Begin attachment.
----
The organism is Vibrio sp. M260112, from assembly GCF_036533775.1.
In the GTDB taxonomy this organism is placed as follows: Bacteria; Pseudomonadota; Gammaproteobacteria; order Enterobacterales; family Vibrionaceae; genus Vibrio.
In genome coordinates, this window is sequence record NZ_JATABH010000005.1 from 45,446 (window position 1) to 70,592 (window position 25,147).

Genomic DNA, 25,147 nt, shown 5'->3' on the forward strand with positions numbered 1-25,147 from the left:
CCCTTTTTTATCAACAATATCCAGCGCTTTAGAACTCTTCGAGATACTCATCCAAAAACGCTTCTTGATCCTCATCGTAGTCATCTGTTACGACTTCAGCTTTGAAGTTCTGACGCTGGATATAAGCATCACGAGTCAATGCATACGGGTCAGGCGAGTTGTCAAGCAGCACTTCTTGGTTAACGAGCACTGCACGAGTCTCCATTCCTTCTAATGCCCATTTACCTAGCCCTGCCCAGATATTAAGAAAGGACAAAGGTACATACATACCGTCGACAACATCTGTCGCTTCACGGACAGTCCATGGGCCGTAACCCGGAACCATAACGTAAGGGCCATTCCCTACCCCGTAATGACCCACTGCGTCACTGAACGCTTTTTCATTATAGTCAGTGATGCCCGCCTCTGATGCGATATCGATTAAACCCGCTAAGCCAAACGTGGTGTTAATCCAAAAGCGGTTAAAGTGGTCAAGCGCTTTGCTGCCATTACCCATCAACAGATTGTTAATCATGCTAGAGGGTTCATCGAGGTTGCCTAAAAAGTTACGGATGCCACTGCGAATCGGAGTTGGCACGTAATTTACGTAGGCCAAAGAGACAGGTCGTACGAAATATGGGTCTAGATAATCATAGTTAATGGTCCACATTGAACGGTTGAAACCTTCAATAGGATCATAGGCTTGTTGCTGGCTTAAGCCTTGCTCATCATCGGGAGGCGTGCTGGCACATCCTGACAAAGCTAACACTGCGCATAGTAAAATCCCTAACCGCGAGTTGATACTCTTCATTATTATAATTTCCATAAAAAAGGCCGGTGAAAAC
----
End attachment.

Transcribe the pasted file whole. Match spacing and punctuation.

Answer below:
The organism is Vibrio sp. M260112, from assembly GCF_036533775.1.
In the GTDB taxonomy this organism is placed as follows: Bacteria; Pseudomonadota; Gammaproteobacteria; order Enterobacterales; family Vibrionaceae; genus Vibrio.
In genome coordinates, this window is sequence record NZ_JATABH010000005.1 from 45,446 (window position 1) to 70,592 (window position 25,147).

Genomic DNA, 25,147 nt, shown 5'->3' on the forward strand with positions numbered 1-25,147 from the left:
CCCTTTTTTATCAACAATATCCAGCGCTTTAGAACTCTTCGAGATACTCATCCAAAAACGCTTCTTGATCCTCATCGTAGTCATCTGTTACGACTTCAGCTTTGAAGTTCTGACGCTGGATATAAGCATCACGAGTCAATGCATACGGGTCAGGCGAGTTGTCAAGCAGCACTTCTTGGTTAACGAGCACTGCACGAGTCTCCATTCCTTCTAATGCCCATTTACCTAGCCCTGCCCAGATATTAAGAAAGGACAAAGGTACATACATACCGTCGACAACATCTGTCGCTTCACGGACAGTCCATGGGCCGTAACCCGGAACCATAACGTAAGGGCCATTCCCTACCCCGTAATGACCCACTGCGTCACTGAACGCTTTTTCATTATAGTCAGTGATGCCCGCCTCTGATGCGATATCGATTAAACCCGCTAAGCCAAACGTGGTGTTAATCCAAAAGCGGTTAAAGTGGTCAAGCGCTTTGCTGCCATTACCCATCAACAGATTGTTAATCATGCTAGAGGGTTCATCGAGGTTGCCTAAAAAGTTACGGATGCCACTGCGAATCGGAGTTGGCACGTAATTTACGTAGGCCAAAGAGACAGGTCGTACGAAATATGGGTCTAGATAATCATAGTTAATGGTCCACATTGAACGGTTGAAACCTTCAATAGGATCATAGGCTTGTTGCTGGCTTAAGCCTTGCTCATCATCGGGAGGCGTGCTGGCACATCCTGACAAAGCTAACACTGCGCATAGTAAAATCCCTAACCGCGAGTTGATACTCTTCATTATTATAATTTCCATAAAAAAGGCCGGTGAAAAC